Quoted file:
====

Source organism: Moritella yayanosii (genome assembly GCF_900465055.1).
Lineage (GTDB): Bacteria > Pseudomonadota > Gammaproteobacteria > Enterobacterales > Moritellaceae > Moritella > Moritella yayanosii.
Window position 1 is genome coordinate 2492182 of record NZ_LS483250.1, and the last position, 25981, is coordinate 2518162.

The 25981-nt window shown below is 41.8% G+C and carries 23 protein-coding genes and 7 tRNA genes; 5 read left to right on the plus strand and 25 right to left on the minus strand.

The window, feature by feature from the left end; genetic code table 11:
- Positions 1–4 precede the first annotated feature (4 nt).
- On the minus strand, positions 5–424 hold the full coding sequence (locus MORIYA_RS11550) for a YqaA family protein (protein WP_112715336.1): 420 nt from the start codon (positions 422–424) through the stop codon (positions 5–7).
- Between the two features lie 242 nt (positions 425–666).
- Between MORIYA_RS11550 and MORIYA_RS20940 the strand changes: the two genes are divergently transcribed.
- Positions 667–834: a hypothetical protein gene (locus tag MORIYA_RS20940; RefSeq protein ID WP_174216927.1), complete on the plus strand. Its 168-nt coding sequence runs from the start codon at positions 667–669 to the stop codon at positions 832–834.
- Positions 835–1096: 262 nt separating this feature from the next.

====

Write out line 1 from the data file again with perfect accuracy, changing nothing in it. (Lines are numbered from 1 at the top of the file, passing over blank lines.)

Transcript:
Source organism: Moritella yayanosii (genome assembly GCF_900465055.1).